There is the great advantage of having a constant power supply with the 48v system. The most power fluxuation we have had has been only 0.2v. That is from 11.9 to 12.1v. This is nothing compared to running a 12v system where voltage fluxuation can be anywhere from 10.5 to 14.5v. The fridge runs more efficient and the lights are brighter. After all, they are designed for 12v and not 12.7v. Running LED's at 14v requires a heat sink. They simply are not designed for higher voltages. The risk of fire is always present on a boat and any management of of this risk is highly advantageous.
All this free power, saving money instead of doing nothing with it while waiting for the motor to be run. Completely opposite to having a tank of diesel sitting there.
As the journey continues we are discovering more advantage of the 48 volt system
Fitting the electric motor
One question everyone asked about installing the electric motor was: Who is going to fit it ? To me this was an odd question.Fitting the motor to me was probably the easiest part. All you had to do was line the shaft up and make some engine mounts to fix the position. There was no 200kg diesel engine taking up all the space to crawl around, plenty of room to move, if the shaft did not match lift the gear reducer with one hand while placing the spacer the other hand.
The only engineering i needed done was having the shaft cut, cutlass bearing replaced and stern gland fitted. I left this to P&W marine engineers who did a very professional job. Why would you have the hassle when it is a lot easier getting people who know what they are doing and at a very reasonable cost.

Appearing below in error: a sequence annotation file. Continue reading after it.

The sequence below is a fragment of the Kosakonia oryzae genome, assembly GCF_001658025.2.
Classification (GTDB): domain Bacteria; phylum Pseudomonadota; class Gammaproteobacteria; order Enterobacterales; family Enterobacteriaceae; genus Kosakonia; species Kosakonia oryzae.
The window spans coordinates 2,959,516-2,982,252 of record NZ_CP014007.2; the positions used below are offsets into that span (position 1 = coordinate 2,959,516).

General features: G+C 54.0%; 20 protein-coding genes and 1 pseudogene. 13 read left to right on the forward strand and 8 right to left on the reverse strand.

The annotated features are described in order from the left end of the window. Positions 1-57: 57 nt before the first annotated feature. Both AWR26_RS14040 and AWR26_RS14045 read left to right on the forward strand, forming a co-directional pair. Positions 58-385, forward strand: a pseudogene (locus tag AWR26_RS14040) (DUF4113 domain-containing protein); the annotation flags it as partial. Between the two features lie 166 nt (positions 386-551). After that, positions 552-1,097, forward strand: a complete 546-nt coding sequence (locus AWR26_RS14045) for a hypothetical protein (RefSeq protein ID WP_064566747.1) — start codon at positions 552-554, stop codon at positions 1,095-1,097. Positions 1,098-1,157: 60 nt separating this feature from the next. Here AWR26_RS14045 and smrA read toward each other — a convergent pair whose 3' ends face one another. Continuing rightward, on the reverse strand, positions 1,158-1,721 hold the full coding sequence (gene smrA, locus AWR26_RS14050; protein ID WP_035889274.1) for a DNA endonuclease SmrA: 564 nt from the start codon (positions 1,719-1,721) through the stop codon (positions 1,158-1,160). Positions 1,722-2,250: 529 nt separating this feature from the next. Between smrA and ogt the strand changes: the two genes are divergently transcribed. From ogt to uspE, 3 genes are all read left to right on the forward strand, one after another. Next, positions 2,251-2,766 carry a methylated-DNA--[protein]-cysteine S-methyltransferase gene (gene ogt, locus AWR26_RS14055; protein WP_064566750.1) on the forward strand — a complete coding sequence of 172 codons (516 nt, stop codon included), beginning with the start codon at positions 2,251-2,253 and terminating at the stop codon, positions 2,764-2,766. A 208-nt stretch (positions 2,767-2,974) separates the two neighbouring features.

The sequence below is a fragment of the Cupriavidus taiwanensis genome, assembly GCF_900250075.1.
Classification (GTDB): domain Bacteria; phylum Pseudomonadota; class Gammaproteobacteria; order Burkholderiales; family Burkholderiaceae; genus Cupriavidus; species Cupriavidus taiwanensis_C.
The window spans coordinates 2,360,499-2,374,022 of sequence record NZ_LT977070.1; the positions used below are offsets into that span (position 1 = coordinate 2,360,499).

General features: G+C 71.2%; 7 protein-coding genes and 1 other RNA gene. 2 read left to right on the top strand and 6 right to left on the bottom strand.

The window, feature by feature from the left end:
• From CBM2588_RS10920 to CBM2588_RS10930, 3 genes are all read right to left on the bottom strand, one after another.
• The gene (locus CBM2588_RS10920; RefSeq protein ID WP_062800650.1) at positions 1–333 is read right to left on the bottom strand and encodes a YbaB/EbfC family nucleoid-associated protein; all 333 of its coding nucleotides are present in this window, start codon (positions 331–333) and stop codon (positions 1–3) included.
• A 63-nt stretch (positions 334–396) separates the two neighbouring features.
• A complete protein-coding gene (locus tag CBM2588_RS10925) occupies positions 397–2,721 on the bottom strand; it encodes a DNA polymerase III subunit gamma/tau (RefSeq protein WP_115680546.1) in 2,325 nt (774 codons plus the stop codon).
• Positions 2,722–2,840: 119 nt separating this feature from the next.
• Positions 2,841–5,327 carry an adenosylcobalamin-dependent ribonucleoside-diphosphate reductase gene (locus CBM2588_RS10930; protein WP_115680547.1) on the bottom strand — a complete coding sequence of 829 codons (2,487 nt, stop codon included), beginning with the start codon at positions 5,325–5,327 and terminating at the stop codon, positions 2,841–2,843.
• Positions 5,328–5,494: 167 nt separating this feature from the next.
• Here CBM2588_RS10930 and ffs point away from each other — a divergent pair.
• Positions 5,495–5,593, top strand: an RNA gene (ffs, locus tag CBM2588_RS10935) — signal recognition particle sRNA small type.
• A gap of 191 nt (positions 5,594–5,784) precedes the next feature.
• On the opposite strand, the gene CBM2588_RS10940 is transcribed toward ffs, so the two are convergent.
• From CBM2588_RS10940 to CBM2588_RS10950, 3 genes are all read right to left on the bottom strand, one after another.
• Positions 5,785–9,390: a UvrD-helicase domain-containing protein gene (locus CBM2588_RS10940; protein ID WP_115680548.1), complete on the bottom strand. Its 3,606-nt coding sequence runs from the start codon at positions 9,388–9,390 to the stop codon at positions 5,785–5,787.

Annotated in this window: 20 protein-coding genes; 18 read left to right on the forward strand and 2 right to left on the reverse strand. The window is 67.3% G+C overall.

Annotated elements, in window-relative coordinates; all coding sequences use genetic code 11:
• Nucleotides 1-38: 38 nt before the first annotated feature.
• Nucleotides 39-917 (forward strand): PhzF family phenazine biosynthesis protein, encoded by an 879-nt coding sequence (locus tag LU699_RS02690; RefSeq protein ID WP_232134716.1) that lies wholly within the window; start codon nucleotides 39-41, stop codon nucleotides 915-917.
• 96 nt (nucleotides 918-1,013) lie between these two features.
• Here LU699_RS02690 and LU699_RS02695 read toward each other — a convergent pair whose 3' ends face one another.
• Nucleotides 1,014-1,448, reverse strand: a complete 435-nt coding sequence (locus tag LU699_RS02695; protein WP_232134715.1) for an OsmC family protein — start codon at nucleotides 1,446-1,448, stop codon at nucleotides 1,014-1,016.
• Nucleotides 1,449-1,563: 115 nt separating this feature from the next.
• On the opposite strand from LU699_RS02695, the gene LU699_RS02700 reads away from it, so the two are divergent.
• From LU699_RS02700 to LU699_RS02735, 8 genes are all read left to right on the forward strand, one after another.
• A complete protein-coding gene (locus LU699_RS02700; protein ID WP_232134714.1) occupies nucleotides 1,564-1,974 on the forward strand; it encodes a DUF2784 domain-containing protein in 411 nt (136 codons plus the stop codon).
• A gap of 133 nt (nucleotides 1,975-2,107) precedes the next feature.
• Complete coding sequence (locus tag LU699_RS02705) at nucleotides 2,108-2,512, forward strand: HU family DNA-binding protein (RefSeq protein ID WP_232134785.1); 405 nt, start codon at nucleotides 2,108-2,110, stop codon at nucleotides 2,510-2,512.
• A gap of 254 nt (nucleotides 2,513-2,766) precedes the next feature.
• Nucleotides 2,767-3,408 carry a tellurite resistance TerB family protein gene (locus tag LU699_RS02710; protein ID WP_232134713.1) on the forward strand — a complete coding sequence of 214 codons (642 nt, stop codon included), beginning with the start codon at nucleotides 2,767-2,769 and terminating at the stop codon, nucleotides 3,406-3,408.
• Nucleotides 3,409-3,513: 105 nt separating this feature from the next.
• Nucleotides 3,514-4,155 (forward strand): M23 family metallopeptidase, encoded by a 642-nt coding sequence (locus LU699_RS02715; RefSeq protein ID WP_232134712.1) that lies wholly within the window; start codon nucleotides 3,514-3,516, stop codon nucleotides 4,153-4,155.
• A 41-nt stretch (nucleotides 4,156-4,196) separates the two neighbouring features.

Sounds simple, and in reality it was. Fitting an electric motor is easy. making the engine mounts was the real surprise. Thanks YouTube. The place where you can find almost anything. Here you can find out how to make auto suspension mounts. It is where i got the idea for the engine mounts.
The engine mounting holes in the hull were 19mm and I was using 12mm bolts to secure the electric engine to the hull. This caused a vibration so to solve this problem I used polyurethane to hold the bolts in place. As i held the bolts in place I poured the poly into the hole. It only takes about 90 seconds to set. Making for an easy process. I made some moulds out of wood to hold the gear reducer at the correct horizontal height, then used 2 turn buckles to align the gear reducer shaft to the prop shaft.at the correct angle up and down.
Where to from here
This our story of the adventure we have chosen to go on. It is far from finished as we plan to test to learn how to sail Clipper, the EV. Going electric has been done before and gets easier as time goes by. We are happy that we are among the first in Australia to not be reliant on fossil fuel technology. Clipper is a classic, but this does not mean that she is too old to lead the way in new technologies and be among the most advanced.
Nos to make an auto pilot that can connect to the electric motor to give constant speed and direction. Who knows, connect a camera to give navigation by beacons or avoiding collision by changes in light conditions.
It is all possible and exciting because we are living in exciting disruptive times.